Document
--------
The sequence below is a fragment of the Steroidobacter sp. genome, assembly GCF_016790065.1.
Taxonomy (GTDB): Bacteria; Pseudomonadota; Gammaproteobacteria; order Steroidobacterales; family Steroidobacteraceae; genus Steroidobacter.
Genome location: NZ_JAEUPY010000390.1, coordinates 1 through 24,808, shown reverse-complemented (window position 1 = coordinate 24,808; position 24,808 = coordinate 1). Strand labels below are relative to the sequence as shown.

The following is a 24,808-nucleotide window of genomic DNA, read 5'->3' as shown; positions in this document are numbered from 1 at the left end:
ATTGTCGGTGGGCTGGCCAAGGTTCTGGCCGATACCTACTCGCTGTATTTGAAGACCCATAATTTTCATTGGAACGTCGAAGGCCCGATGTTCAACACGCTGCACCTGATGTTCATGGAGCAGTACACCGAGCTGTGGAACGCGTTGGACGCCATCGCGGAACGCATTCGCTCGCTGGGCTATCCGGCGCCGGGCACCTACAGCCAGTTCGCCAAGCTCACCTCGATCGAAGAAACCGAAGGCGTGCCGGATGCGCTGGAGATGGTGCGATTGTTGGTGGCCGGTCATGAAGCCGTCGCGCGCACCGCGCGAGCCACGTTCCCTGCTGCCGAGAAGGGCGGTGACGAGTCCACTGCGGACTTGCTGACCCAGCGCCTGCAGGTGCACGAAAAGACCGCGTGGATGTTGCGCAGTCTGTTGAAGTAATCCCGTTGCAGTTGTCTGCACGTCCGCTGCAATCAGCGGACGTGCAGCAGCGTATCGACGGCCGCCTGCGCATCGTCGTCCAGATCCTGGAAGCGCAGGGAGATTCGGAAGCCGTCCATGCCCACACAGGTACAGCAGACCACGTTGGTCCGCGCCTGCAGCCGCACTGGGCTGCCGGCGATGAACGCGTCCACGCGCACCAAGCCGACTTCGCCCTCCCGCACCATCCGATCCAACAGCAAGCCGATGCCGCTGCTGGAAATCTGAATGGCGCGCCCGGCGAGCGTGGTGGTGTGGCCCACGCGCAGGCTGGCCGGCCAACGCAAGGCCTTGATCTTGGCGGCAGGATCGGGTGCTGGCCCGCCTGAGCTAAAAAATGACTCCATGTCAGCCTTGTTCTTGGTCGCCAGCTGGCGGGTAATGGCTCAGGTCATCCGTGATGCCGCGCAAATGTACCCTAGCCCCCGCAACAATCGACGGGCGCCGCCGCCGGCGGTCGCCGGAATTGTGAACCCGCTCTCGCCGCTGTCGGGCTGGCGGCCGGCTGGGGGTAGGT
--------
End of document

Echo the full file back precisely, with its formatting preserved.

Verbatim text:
The sequence below is a fragment of the Steroidobacter sp. genome, assembly GCF_016790065.1.
Taxonomy (GTDB): Bacteria; Pseudomonadota; Gammaproteobacteria; order Steroidobacterales; family Steroidobacteraceae; genus Steroidobacter.
Genome location: NZ_JAEUPY010000390.1, coordinates 1 through 24,808, shown reverse-complemented (window position 1 = coordinate 24,808; position 24,808 = coordinate 1). Strand labels below are relative to the sequence as shown.

The following is a 24,808-nucleotide window of genomic DNA, read 5'->3' as shown; positions in this document are numbered from 1 at the left end:
ATTGTCGGTGGGCTGGCCAAGGTTCTGGCCGATACCTACTCGCTGTATTTGAAGACCCATAATTTTCATTGGAACGTCGAAGGCCCGATGTTCAACACGCTGCACCTGATGTTCATGGAGCAGTACACCGAGCTGTGGAACGCGTTGGACGCCATCGCGGAACGCATTCGCTCGCTGGGCTATCCGGCGCCGGGCACCTACAGCCAGTTCGCCAAGCTCACCTCGATCGAAGAAACCGAAGGCGTGCCGGATGCGCTGGAGATGGTGCGATTGTTGGTGGCCGGTCATGAAGCCGTCGCGCGCACCGCGCGAGCCACGTTCCCTGCTGCCGAGAAGGGCGGTGACGAGTCCACTGCGGACTTGCTGACCCAGCGCCTGCAGGTGCACGAAAAGACCGCGTGGATGTTGCGCAGTCTGTTGAAGTAATCCCGTTGCAGTTGTCTGCACGTCCGCTGCAATCAGCGGACGTGCAGCAGCGTATCGACGGCCGCCTGCGCATCGTCGTCCAGATCCTGGAAGCGCAGGGAGATTCGGAAGCCGTCCATGCCCACACAGGTACAGCAGACCACGTTGGTCCGCGCCTGCAGCCGCACTGGGCTGCCGGCGATGAACGCGTCCACGCGCACCAAGCCGACTTCGCCCTCCCGCACCATCCGATCCAACAGCAAGCCGATGCCGCTGCTGGAAATCTGAATGGCGCGCCCGGCGAGCGTGGTGGTGTGGCCCACGCGCAGGCTGGCCGGCCAACGCAAGGCCTTGATCTTGGCGGCAGGATCGGGTGCTGGCCCGCCTGAGCTAAAAAATGACTCCATGTCAGCCTTGTTCTTGGTCGCCAGCTGGCGGGTAATGGCTCAGGTCATCCGTGATGCCGCGCAAATGTACCCTAGCCCCCGCAACAATCGACGGGCGCCGCCGCCGGCGGTCGCCGGAATTGTGAACCCGCTCTCGCCGCTGTCGGGCTGGCGGCCGGCTGGGGGTAGGT